Why pray the Rosary every day for a year?

Each time the Blessed Virgin has appeared-- whether it be to Saint Bernadette Soubirous at Lourdes; to Lucia, Jacinta, and Francisco at Fatima; or to Mariette Beco at Banneux-- she has asserted the importance, saving grace, and power of praying the Holy Rosary on a daily basis. Based upon her words, the Rosary is penance and conversion for sinners, a pathway to peace, an end to war, and a powerful act of faith in Jesus Christ. Pope Paul VI presented the Rosary as a powerful means to reach Christ "not merely with Mary but indeed, insofar as this is possible to us, in the same way as Mary, who is certainly the one who thought about Him more than anyone else has ever done."

To show us how this is done, perhaps no one has been more eloquent than the great Cardinal Newman, who wrote: "The great power of the Rosary consists in the fact that it translates the Creed into Prayer. Of course, the Creed is already in a certain sense a prayer and a great act of homage towards God, but the Rosary brings us to meditate again on the great truth of His life and death, and brings this truth close to our hearts. Even Christians, although they know God, usually fear rather than love Him. The strength of the Rosary lies in the particular manner in which it considers these mysteries, since all our thinking about Christ is intertwined with the thought of His Mother, in the relations between Mother and Son; the Holy Family is presented to us, the home in which God lived His infinite love."

As Mary said at Fatima, "Jesus wants to use you to make Me known and loved. He wishes to establish the devotion to My Immaculate Heart throughout the world. I promise salvation to whoever embraces it; these souls will be dear to God, like flowers put by Me to adorn his throne."

January 6, 2013: Saint Erminold of Prüffening

Posted by Jacob

Today, January 6, we celebrate the fest of Saint Erminold of Prüffening (died, 1121), abbot and martyr for the faith.  Saint Erminold was a Benedictine abbot, who maintained such strictness in his monastery, that he was slain by one of his own lay brothers.  His life is an example of order and devotion, in a troubled world.  He is famed for his spirit of prayer and charity for the poor and needy.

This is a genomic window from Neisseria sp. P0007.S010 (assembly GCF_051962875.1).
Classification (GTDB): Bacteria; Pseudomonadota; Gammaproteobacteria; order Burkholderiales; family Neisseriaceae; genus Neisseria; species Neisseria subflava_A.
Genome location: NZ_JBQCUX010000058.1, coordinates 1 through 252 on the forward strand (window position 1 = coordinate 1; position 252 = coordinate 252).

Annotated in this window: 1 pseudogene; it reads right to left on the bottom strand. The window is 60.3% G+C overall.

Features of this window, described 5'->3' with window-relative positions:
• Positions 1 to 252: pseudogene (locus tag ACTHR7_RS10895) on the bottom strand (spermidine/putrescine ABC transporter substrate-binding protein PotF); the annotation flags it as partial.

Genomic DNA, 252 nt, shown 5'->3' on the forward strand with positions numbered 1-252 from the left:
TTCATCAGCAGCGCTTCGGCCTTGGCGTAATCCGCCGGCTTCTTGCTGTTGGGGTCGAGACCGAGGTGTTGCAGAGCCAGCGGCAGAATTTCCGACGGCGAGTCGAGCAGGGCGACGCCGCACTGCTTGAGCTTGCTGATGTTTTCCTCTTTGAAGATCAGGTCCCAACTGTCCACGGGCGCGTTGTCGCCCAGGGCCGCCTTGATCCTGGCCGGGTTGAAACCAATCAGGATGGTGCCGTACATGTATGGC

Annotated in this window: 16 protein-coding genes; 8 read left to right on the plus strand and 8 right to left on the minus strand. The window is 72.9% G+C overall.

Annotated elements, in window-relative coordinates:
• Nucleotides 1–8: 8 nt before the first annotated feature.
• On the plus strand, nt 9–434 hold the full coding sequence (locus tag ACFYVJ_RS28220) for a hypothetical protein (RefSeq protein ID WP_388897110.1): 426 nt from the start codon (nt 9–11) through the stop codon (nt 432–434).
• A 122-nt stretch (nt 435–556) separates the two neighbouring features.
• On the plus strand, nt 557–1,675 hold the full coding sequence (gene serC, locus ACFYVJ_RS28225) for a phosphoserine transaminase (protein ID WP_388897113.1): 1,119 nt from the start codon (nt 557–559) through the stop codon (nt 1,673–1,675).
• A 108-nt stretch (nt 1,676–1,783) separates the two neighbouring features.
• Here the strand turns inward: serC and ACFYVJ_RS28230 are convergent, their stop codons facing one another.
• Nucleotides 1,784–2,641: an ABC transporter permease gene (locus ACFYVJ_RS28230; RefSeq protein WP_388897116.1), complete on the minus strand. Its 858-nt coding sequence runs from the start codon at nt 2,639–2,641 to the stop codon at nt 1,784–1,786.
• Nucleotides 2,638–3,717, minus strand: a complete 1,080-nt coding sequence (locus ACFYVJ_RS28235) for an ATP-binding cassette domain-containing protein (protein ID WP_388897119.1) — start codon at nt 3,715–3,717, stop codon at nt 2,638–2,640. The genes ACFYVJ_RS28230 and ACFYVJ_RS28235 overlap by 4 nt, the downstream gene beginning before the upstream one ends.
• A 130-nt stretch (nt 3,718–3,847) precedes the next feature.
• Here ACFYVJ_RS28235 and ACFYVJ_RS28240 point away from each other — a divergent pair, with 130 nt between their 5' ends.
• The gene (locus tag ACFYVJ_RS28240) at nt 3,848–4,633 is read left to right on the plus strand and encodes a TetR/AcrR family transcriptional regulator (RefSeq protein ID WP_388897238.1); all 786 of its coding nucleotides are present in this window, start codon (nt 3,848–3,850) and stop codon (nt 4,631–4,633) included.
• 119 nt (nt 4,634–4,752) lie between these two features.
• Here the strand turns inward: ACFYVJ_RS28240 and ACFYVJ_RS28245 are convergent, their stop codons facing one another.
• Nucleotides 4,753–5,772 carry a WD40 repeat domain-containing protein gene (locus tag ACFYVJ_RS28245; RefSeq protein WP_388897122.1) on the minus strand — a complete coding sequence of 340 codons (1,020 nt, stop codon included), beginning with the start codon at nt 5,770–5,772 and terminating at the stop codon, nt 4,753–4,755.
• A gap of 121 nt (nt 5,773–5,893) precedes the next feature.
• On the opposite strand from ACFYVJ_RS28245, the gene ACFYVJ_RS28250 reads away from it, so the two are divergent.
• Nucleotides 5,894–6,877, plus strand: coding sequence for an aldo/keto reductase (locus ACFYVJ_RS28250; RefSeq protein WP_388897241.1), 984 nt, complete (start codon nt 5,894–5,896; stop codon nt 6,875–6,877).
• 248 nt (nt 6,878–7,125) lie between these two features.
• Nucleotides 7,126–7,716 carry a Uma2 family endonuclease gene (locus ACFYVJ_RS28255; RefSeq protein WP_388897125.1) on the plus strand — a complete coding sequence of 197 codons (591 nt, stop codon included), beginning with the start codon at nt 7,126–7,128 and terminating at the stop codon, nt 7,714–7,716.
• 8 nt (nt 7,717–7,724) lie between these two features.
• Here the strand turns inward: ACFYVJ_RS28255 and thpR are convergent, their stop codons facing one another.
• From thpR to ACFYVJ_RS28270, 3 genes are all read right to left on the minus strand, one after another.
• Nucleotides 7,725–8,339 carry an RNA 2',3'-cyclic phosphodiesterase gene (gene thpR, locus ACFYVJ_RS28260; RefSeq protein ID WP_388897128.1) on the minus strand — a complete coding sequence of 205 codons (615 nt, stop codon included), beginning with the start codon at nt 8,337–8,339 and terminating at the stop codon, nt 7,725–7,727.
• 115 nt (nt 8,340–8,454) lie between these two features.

Erminold was born to one of the royal families in Swabia (one  of the four original provinces of Germany), and was given to the abbot of Hirschau, a local monastery, to be educated. His tutor, William, was one of the most learned and pious men of those times, and Erminold flourished under his tutelage, by the grace of God.  He made rapid progress in his studies, and upon completion, promptly took the vows of monastic life.  There, he lived a life of quiet devotion and strict adherence to community rules.

In 1110, Erminold was appointed Abbot of the Monastery at Lorch by Emperor Hney V.  However, as the Emperor owed Erminold’s brother a favor, he refused the position, given the appearance of simony (the buying or selling of ecclesiastical positions, or profit from sacred things).   Returning to Hirschau, he resumed his quiet life.

Only seven years later, the Bishop of Bamberg, invited Erminold to assume the abbotship of the Abbey at Pruffening, near Ratisbon, Germany.  He became the first father there, attracting new members and growing the congregation in the faith.

Saint Erminold was a great friend of the poor. Upon assuming leadership at Pruffening, Erminold emptied all the storehouses of his monastery to feed the needy during a famine. When at length nothing was left to feed his monks, the saintly man begged God to intervene, and invoked the intercession of the martyr, Saint George. His prayers were answered when the next day a rich noble came to the abbot, promising to relieve their want from his own wealth.

Saint Erminold insisted on strict discipline, according to the Rule of Saint Benedict.  While the majority of his community lived in harmony, some lay brothers took offense at his strictness, and in 1121, one named Aaron killed him.  It is said by some that he was beaten with a piece of timber, whereas other accounts indicate he was stabbed.  All accounts agree that following his mortal wound, he lingered in life for a few days, passing into Heaven on Epiphany at the hour he had predicted. He had stated, “Tomorrow, during the solemnities of the greater Mass, with the choir singing, ‘Glory to God in the highest,’ I shall depart from this world.”   Following his death, a large number of miracles were recorded at his tomb at St. George Church at Prüffening Abbey in Regensburg, Germany

Throughout 2013, I will be posting the prayer requests received from the previous week on Sundays.  Please join me in lifting these intentions to Our Lord, through the intercession of Our Blessed Mother.

Prayer requests, 2013: Week 1:
For healing of a brain disorder (J, United Kindgom); Improved relationship with the Lord, increased faith and grace (E, Finland); For a family’s successful reconciliation (M, USA-MA); Health, safety, and protection (J, Ireland);  Healing of an ill husband, blessings upon a daughter’s family (S, India); For financial security and protection (P, India); Blessings and health, financial security (J, Oman).


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